W3C home > Mailing lists > Public > public-html@w3.org > August 2008

Re: meta content-language

From: Mark Davis <mark.davis@icu-project.org>
Date: Fri, 15 Aug 2008 11:14:20 -0700
Message-ID: <30b660a20808151114y8293b36xc67f1a8f966e789b@mail.gmail.com>
To: "Phillips, Addison" <addison@amazon.com>
Cc: "Henri Sivonen" <hsivonen@iki.fi>, "Richard Ishida" <ishida@w3.org>, "Ian Hickson" <ian@hixie.ch>, "HTML WG" <public-html@w3.org>, "public-i18n-core@w3.org" <public-i18n-core@w3.org>
Unfortunately, at least in our experience at Google, the language tags are
very inaccurately applied, either as representing the target audience or the
language of individual segments of text. And even more often they are just
simply missing. We also see many cases of contradictions between the tags
using with different mechanisms (http vs meta). The situation is similar to
that of encoding tags, which are also wrong enough that they cannot be
relied on on.
There are important differences, however. The first is that the encoding is
much more commonly used; a reasonably high percentage of pages have encoding
tags, while a rather small percentage have language tags.

Secondly, if the encoding is wrong, users (especially of languages often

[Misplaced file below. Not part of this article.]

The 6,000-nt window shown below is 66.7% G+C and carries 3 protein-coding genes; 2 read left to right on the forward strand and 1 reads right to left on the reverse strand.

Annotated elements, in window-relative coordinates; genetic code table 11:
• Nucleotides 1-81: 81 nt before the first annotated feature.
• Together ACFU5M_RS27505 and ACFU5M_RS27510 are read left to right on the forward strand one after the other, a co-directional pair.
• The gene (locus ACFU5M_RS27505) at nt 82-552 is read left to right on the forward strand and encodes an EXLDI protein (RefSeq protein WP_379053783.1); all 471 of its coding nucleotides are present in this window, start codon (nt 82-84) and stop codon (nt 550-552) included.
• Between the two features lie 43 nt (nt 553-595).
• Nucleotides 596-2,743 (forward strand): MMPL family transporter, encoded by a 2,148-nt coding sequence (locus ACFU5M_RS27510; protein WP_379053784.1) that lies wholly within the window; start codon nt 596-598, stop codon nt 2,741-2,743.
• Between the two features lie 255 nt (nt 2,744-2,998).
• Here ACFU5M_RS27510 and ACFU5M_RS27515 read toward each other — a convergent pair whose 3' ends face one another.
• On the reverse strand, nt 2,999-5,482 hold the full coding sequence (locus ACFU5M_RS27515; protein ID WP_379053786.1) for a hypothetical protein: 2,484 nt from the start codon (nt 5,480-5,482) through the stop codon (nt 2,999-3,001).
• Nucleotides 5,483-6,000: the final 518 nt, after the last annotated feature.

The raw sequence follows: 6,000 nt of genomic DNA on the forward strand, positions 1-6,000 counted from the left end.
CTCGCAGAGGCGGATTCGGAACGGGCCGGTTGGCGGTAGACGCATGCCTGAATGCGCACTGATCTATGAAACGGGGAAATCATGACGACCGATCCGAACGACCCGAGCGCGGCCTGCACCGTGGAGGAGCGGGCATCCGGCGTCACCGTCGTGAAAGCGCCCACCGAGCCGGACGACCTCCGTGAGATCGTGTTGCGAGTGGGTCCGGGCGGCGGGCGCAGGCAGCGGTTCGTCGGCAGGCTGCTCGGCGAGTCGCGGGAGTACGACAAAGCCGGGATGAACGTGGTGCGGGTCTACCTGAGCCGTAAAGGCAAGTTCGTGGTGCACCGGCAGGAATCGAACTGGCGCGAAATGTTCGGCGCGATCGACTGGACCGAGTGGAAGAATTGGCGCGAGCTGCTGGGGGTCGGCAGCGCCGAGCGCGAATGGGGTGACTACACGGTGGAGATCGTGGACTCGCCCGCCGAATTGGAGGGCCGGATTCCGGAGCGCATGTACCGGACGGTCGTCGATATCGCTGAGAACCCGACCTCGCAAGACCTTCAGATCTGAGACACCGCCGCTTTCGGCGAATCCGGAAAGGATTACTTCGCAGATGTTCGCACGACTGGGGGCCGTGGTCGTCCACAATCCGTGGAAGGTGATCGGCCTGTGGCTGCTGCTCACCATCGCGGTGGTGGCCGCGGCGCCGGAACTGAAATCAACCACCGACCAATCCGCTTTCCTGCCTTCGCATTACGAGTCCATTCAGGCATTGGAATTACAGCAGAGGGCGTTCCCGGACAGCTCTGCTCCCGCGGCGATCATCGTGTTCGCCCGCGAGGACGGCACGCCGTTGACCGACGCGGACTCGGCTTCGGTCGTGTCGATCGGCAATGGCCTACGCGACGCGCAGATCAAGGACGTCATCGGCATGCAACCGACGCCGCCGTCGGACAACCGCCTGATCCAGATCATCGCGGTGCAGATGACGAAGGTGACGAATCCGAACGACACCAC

encoded not in UTF-8 or Latin-1) are used to changing the encoding via a
View>Text Encoding menu or equivalent. (Sadly, search engines don't have a
horde of Mechanical Turks to do this step-- they have to do better than the
combination of browser + user action, which is a pretty high bar!) Compare
this with language tags, where there is typically no possible user menu to
"change" the language of the document that s/he is viewing, let alone a menu
to change the language of a selection (either sentence(s) or sentence
fragment(s)).

Another difference, and perhaps the most important one, is that web page
authors only tend to fix issues that result in noticeable, testable
problems. The value of tagging language accurately is not visible for the
huge majority of web pages, since in the vast majority of cases there is no
immediate noticeable difference for users.

Probably the most noticeable affect, and indirect one, is that accurate
language tagging could theoretically make a difference for placement in
search engines. This is, however, definitely a chicken-and-egg problem.